sat 22/06/2024

Rock 'N' Roll, Hampstead Theatre review - exciting music, uneven staging | reviews, news & interviews

Rock 'N' Roll, Hampstead Theatre review - exciting music, uneven staging

Rock 'N' Roll, Hampstead Theatre review - exciting music, uneven staging

Nina Raine’s revival of Tom Stoppard’s 2006 epic rocks, but also stumbles

West meets East: Nathaniel Parker and Jacob Fortune-Lloyd in ‘Rock 'N' Roll’Images - Manuel Harlan

There is a song by Syd Barrett, founder member of Pink Floyd, called “Golden Hair”. It’s on his album The Madcap Laughs, released in 1970, a couple of years after he left the band, and every time I hear it I feel like I’m falling in love again. It also features in Tom Stoppard’s 2006 epic, the aptly named Rock ’N’ Roll, now revived at the Hampstead Theatre by playwright and director Nina Raine.

The figure of Barrett – an antic madcap whose use of LSD both inspired his psychedelic music and destroyed his mind – runs, skips and somersaults through the play, which spans European Cold War history over some 20 years between 1968 and 1990.

The play opens in Cambridge, at the home of Max, a Marxist who continues to support the Soviet Union despite Stalin and the crushing of the Hungarian revolution of 1956, and his wife, classics professor Eleanor. As Eleanor teaches the poetry of Sappho, she is also fighting cancer. The main story concerns Max’s relationship with Jan, a philosophy student from Czechoslovakia. Galvanised by news of the Prague Spring and Soviet invasion of his homeland, Jan is about to return, and argues with Max, who thinks that the communist states should follow the Moscow line. Before he goes, Jan catches a glimpse of 16-year-old Esme, the daughter of the house, a flower child entranced by Syd Barrett’s resemblance to the Great God Pan.In Prague, Jan finds himself in the middle of the dilemma of the reformists: how much can you protest against a dictatorial regime before you end up in jail? As he refuses to sign various petitions, preferring instead to listen to rock music albums – lots of fab riffs from the Rolling Stones, Beach Boys, Velvet Underground, Fugs and so on – he is gradually drawn into the ambit of the Plastic People of the Universe. He sees in this local Czech rock band an attitude of defiance which involves a withdrawal from public politics into a more subjective realm. A place where the most radical thing to do is to pursue your own sense of pleasure.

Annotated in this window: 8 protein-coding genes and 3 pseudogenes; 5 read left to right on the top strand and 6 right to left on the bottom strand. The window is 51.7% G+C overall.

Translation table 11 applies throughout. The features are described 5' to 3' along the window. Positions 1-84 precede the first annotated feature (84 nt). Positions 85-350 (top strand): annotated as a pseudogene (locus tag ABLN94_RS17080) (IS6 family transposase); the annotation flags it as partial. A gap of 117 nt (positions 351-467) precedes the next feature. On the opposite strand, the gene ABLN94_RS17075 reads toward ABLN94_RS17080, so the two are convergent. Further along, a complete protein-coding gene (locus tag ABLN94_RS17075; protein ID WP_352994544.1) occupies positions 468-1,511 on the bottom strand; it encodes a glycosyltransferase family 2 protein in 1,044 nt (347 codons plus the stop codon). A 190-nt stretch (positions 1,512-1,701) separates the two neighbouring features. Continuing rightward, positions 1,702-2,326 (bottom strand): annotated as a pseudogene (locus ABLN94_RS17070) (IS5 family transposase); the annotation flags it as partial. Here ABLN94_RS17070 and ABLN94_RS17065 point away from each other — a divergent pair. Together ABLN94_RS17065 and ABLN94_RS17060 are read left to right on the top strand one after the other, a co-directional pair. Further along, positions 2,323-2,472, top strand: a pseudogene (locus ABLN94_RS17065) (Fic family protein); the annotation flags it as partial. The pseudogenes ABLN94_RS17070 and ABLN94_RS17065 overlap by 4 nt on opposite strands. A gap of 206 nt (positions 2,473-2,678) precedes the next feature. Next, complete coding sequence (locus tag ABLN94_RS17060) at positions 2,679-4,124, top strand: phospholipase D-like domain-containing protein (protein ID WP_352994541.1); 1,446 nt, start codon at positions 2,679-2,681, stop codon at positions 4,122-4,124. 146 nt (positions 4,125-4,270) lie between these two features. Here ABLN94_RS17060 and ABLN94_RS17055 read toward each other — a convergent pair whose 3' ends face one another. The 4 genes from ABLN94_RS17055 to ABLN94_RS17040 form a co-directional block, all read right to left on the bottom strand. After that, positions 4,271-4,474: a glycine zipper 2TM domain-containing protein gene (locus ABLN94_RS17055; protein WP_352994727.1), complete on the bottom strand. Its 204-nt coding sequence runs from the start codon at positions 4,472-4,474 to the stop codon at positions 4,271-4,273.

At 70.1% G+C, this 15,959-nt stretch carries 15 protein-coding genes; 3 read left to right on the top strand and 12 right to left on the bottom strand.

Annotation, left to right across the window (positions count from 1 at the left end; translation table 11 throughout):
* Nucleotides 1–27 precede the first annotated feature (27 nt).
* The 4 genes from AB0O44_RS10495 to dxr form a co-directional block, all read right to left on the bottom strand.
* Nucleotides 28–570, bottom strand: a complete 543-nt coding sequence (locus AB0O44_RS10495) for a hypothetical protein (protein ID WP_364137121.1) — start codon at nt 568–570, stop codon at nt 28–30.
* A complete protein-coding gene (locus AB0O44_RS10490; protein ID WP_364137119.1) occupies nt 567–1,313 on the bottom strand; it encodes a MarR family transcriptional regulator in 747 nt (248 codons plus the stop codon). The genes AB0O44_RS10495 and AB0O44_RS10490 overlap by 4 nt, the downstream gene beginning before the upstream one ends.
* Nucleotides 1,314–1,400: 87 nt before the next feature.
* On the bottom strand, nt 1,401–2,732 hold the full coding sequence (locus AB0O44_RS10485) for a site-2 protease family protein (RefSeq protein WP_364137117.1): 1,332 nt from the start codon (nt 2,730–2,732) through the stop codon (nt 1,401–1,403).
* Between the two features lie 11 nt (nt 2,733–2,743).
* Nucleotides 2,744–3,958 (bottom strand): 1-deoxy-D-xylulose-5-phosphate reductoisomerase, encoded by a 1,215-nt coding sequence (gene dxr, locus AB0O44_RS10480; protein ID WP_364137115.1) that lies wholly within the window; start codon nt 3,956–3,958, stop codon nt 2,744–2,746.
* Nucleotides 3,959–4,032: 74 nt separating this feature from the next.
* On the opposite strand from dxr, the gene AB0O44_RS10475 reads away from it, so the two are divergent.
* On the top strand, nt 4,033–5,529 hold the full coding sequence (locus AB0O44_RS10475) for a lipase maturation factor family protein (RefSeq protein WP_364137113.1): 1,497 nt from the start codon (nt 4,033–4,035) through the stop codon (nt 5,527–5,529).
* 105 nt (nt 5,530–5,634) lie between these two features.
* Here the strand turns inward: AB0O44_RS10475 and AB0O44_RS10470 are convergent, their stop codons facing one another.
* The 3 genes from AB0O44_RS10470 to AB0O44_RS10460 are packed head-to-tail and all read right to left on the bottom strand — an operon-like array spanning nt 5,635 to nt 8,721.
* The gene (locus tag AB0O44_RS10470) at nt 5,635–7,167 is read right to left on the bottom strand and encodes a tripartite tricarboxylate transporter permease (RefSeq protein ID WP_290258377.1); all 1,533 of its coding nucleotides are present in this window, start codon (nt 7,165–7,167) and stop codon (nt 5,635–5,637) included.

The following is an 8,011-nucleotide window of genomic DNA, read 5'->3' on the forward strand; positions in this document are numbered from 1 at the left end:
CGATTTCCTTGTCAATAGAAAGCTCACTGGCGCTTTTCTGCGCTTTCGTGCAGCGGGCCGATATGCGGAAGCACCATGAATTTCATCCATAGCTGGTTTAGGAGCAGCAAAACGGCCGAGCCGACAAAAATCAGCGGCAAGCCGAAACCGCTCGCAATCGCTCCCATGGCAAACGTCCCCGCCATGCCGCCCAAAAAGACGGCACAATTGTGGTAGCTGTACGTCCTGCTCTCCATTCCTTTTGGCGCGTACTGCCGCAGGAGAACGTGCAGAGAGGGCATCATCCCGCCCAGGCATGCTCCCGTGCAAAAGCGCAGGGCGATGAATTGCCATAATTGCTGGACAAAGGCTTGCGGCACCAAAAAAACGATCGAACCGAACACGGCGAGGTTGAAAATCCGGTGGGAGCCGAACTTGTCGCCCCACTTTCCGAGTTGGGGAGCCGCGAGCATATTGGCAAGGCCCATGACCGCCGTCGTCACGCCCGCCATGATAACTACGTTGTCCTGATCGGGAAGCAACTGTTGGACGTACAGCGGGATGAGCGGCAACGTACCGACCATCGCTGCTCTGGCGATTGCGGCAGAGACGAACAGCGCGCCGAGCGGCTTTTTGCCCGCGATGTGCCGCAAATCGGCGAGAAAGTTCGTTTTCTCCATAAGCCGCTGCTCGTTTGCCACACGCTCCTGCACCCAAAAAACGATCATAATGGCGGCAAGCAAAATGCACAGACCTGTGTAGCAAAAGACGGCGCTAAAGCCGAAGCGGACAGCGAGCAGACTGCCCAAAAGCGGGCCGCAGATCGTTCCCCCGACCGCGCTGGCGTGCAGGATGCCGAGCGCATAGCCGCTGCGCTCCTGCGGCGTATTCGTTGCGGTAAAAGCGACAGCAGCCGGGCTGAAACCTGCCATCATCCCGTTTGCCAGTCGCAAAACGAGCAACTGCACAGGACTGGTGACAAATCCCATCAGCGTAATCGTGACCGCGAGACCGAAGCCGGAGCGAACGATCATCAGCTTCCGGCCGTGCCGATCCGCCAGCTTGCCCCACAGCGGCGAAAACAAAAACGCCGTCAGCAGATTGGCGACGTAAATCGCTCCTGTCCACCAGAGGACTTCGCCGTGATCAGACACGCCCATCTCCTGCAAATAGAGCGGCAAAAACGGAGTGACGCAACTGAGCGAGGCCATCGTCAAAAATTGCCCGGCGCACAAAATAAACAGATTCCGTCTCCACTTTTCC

While things turn out difficult for both Jan and the Plastics, the second half of the play returns to Cambridge. It is summer 1987, and, to Max’s chagrin, Mikhail Gorbachev is leading the Soviet Union along the road of perestroika. As Max’s health deteriorates, his daughter Esme, and student granddaughter Alice, hold a lunch party which brings most of the story’s characters – including Esme’s estranged husband Nigel and the Czech intellectual Lenka – together again. During more discussion of Marxist politics, tabloid journalism (a vulgarly populist article about Barrett has been written by one of the other guests), and the state of the nation, Jan also appears. It turns out that he loves not only English rock music, but one English woman too.